While Preparing Your US Expat Taxes, Prepare Back-Up Records, Too!
It’s June 15, which means that many Americans living abroad are filing their US expat taxes today. And as you know, completing your tax returns is something that often requires digging through a fair amount of documentation even if you enlist the help of a professional. So while the information is easily at hand, why not take a few steps to safeguard your critical records in case of an emergency, natural disaster, or simply misplacing a file or a box when moving?
Create electronic back-ups of your files
In the past, people may have kept spare copies of essential files in a safe in their home or in a safe deposit box in their bank in order to preserve them in case of a fire or other loss. These days, they might keep copies in similar places, but the way they store them is far different, and much easier to maintain!
Scan paper copies of bank statements, tax returns, insurance policies, birth certificates, documents related to citizenship and the country where you currently reside, and other relevant papers, then save to your computer. Many financial institutions, such as your bank or credit card company, already offer online account information that you can download securely to your personal computer. For Greenback customers, you can download your return and the supporting documentation from your secure ShareFile folder as well. Once your documents are in electronic form, you can download them to a backup storage device, like an external hard drive, or burn them to a CD or DVD. Some storage devices allow you to password-protect them, which is a good idea in this age of identity theft.
It is smart to create two back-ups, one that can be stored at a remote location and one that is kept in a safe but easy-to-remember place in case you suddenly need to leave your home, so you have your important info on hand no matter what. If you don’t have a safe deposit box or a secure place to store them away from your home, consider swapping password-protected devices with a trusted family member who lives in a location far away from you and would therefore be unlikely to be impacted by a natural disaster in your area. This way, you keep their records, they keep yours, and they promise to send your backup to you in a time of need.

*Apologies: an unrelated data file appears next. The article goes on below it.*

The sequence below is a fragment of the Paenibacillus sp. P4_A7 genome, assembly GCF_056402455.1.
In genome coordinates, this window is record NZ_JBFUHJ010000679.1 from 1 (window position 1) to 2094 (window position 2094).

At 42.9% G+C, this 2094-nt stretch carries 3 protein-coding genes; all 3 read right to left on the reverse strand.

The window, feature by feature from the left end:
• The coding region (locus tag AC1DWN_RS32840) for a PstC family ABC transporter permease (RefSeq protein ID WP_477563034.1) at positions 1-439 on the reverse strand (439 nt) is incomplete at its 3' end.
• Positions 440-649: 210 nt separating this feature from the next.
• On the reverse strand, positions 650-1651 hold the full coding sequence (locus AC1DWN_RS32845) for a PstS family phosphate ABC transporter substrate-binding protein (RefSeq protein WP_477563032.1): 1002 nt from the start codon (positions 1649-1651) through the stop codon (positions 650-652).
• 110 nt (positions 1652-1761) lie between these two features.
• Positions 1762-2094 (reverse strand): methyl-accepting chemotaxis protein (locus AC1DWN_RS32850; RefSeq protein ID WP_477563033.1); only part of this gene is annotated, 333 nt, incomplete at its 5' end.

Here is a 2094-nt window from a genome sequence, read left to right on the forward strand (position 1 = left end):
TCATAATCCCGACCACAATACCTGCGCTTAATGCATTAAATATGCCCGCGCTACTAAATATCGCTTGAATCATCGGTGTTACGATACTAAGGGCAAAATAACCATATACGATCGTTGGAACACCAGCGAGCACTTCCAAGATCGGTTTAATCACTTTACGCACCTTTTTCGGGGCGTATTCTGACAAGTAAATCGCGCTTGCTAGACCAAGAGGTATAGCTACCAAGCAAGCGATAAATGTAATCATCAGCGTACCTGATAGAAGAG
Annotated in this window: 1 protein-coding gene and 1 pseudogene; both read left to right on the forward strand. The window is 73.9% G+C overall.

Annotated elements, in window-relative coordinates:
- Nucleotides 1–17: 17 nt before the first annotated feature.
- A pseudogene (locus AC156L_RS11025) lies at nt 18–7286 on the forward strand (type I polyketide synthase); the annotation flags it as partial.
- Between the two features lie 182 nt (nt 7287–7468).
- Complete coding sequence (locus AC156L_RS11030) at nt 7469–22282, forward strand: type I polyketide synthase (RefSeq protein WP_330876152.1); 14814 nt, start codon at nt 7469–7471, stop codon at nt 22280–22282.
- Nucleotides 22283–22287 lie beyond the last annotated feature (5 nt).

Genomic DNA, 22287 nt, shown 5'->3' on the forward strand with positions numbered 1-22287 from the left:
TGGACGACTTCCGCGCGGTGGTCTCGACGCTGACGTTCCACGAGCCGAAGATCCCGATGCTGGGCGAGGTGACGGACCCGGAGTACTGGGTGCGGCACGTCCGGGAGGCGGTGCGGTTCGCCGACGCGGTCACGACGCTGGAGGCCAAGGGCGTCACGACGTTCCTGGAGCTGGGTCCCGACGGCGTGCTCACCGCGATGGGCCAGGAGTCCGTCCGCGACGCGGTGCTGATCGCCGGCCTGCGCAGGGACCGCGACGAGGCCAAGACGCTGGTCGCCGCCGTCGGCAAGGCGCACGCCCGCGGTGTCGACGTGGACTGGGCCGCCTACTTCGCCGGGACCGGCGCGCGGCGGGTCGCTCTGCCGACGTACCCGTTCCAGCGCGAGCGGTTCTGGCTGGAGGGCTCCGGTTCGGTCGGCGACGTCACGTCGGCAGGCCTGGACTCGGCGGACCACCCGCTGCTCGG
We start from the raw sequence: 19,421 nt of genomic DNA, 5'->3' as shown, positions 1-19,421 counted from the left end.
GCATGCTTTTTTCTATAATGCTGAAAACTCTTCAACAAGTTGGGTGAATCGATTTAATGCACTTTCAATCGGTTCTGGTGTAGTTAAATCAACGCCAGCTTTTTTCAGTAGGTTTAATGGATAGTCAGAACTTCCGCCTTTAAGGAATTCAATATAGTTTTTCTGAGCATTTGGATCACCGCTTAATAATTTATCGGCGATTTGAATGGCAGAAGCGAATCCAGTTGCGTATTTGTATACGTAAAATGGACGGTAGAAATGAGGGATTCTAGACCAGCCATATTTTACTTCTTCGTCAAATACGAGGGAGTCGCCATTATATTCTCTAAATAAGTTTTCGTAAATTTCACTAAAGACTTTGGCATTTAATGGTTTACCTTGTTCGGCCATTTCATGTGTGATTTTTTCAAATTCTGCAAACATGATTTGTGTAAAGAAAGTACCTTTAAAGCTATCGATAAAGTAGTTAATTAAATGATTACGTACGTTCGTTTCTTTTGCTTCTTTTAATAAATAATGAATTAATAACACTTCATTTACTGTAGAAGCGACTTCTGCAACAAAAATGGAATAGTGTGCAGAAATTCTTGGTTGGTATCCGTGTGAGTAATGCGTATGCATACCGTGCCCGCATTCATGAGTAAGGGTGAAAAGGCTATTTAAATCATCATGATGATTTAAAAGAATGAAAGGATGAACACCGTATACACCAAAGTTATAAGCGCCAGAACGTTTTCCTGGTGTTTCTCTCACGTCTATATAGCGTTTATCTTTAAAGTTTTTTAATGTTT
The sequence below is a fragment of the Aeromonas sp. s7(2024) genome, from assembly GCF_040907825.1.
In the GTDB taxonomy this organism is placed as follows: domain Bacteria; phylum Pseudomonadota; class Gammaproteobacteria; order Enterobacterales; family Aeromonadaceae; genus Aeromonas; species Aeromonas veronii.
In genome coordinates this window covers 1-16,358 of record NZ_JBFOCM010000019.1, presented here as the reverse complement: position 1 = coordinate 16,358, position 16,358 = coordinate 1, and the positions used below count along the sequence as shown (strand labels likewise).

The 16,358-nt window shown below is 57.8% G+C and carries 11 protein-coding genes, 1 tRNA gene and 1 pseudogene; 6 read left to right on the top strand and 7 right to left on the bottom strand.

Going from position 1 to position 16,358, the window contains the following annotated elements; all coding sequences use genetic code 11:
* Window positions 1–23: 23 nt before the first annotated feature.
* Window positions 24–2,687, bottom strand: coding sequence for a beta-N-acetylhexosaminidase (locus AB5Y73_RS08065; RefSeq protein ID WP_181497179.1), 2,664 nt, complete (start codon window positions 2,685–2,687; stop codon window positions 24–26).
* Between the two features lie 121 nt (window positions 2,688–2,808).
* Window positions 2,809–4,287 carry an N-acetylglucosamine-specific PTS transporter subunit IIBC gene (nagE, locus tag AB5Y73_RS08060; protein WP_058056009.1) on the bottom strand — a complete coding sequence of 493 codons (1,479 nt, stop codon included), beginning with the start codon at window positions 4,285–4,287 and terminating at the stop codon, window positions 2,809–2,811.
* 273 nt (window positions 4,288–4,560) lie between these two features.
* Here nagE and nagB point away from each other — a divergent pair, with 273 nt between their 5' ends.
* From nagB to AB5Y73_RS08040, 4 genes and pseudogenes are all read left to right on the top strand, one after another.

How many years’ worth of documents should you save?
We recently published a blog article titled Managing Your Documents After You File that explains which documents you should keep and how long you should keep them according to the IRS. These are the documents you might be expected to produce if you are ever audited and they will be useful if you need to estimate what you may owe for US expat taxes in the future. As a general rule, you should keep tax returns for at least three years after they are filed.
Don’t stop with basic finances: document your valuables
To further prepare for disaster, consider taking the time to photograph or videotape the contents of your home, especially items of higher value. A photographic record can help an individual prove the market value of items for insurance and casualty loss claims. As with your electronic files, photos should be stored with a friend or family member who lives outside the area.
The IRS has a disaster loss workbook, Publication 584, which can help taxpayers compile a room-by-room list of belongings.
If the worst happens, ask for help!
If disaster strikes, you can call 1 (866) 562-5227. The IRS has specialists on hand who are trained to handle disaster-related issues. Back copies of previously-filed tax returns and all attachments, including your W-2 forms, can be requested by filing Form 4506.
For help with your US expat taxes, talk to the experts
We at Greenback Expat Tax Services specialize in helping Americans living overseas with their US expat taxes. If you have questions or would like to get started on preparing your tax returns, complete the form available on our website at www.greenbacktaxservices.com.